Naomi Klein on the role of Inner Transition
By rob hopkins 8th October 2014
Naomi Klein is currently promoting her excellent new book This Changes Everything. As part of this, she recently did a ‘Guardian Live’ event, chaired by Owen Jones and streamed on the web. You can now watch the event in full below, it’s fantastic and well worth watching. In one question, “could you talk a bit more about popular education?”, Klein discusses the Transition movement and the role that Inner Transition plays:
“The first Earth Day in 1970 which engaged millions of people in North America was really a series of Teach-Ins more than anything else. I think it’s a really necessary stage for building the kind of movement that we need. We have a film coming out on these same themes, and part of that has to do with popular education, because obviously film reaches a different constituency, it’s more accessible than books in many ways. Films are also really great at starting conversations, getting people into a room together and starting a conversation.
It’s one of the things that I think the Transition Town movement, which has been really important in this country, and spreading the idea that transition is something to be embraced, that there’s hope and joy and possibility in it, it’s not all fear. That’s something they do really really well. They just have film screenings, and there’s something really liberating about the way …. we don’t do very well, except for weird Lefties like us, of getting in rooms together and just talking. People need something to help them do it … it doesn’t even need to be a good film, any film! Just get people together, and then talk afterwards.
Part of it is that basic science education, just getting over the fear, “you know it’s as complicated as it seems, you can do this”. It can’t just be listening. It’s really important that people talk, and that it be people they relate to doing the talking … peer-on-peer teaching is really really important. We’re hearing this from a lot of community groups that we’re talking about the film with. “How can this be useful to your movement?” They say they don’t need a lot of it, but they do need some basic climate education to break that fear barrier.
The other thing that I think the Transition movement does really well is to create spaces for people to talk about the emotional side to this crisis. Maybe that’s not popular education, but I think that’s really important. Social media is a great tool, but I still think there’s something weird about the fact that people are alone in their cubicles or in their homes and they’re clicking on this video, one minute of these 2 cats and dogs making unlikely friendships, and then, you know, 35,000 walruses scampering onto the shore because ice is melting. How are you supposed to cope with this?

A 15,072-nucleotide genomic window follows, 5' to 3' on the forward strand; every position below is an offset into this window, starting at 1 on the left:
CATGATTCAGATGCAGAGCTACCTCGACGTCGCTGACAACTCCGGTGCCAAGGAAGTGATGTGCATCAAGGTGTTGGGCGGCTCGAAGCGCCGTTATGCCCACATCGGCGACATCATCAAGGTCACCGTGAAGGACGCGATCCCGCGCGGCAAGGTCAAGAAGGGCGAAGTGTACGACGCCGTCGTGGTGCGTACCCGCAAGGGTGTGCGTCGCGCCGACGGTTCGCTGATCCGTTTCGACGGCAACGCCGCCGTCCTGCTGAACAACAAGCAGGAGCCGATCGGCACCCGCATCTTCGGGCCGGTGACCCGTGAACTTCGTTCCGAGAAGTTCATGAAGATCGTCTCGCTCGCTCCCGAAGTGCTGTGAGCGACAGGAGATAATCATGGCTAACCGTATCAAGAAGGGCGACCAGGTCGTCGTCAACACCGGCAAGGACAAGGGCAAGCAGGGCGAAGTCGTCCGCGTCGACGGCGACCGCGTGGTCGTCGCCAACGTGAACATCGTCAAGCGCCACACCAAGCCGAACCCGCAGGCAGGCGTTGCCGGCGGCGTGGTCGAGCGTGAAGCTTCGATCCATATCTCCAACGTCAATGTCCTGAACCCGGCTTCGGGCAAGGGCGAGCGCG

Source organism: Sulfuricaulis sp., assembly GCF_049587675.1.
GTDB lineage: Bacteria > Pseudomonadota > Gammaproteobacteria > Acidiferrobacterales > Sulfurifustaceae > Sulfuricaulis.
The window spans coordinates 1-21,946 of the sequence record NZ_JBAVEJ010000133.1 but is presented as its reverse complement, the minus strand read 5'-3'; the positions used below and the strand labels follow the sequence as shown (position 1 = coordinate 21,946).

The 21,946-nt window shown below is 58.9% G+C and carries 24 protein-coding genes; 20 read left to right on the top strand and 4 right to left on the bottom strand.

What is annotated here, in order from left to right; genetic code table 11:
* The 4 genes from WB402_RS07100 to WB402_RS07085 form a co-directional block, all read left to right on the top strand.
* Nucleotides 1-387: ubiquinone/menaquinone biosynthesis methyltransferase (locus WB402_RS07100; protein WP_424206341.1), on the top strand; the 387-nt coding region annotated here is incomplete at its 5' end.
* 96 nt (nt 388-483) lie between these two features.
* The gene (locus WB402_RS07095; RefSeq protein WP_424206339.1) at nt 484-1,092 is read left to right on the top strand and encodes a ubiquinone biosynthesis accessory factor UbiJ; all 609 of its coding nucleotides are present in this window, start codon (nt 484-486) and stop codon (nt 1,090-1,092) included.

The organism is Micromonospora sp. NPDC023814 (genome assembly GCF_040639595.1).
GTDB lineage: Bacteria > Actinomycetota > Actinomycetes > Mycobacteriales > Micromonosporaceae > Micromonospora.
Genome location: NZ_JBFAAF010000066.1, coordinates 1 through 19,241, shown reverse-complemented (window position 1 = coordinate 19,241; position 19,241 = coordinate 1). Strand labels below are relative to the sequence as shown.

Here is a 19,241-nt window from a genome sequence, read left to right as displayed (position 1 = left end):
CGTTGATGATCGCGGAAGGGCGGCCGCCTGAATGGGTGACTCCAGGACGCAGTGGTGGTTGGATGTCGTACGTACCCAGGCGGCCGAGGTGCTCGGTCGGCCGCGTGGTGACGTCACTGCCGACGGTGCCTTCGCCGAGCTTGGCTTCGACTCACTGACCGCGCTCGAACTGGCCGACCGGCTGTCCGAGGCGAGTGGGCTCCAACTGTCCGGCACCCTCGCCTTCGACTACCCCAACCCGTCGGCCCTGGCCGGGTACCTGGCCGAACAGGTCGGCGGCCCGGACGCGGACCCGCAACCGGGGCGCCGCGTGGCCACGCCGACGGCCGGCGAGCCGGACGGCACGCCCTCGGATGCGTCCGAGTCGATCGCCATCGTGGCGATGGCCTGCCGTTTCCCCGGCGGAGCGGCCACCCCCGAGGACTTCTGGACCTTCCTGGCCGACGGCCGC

A lot of what we call apathy is just people not knowing how to deal with the overwhelming emotions. So you just push it away. The way in which our movements are now structured, particularly environmental movements, but many movements, is these NGOs – we communicate – it used to be with mailings, now it’s Tweets and emails – and it ends up being a lot of fear-based messaging, but then nothing about what to do with that fear. Scare you – click on this. The idea is you’re going to be scared so you’ll become an activist. But that’s not actually how humans behave. You get scared and you want to curl up in a ball right? So we need spaces to grieve, and to actually talk about how frightening this is.
One of the reasons why in the book I write more personally than I’ve written before, about this fear not just of reading the scientific reports, but the fear that comes with raising a child in a world that you’re told daily is dying. We need to address that emotional side. So when we create these spaces, and we must create more of these popular education spaces – I think the climate movement in the UK has been better at this – the Climate Camps do this really well, and the Transition Town movement has this part of it that they call “Inner Transition”, which is addressing this reality.
That it isn’t just an outer transition, but also we have to go through our own personal transformation, and that also involves expressing that grief. It’s something that the feminist movement has done well, and a lot of people in the Transition Town movement who are part of this Inner Transition piece of it, come out of the feminist movement, because there’s an understanding that if you’re going to collapse peoples’ world views, you have to stick around to pick up the pieces.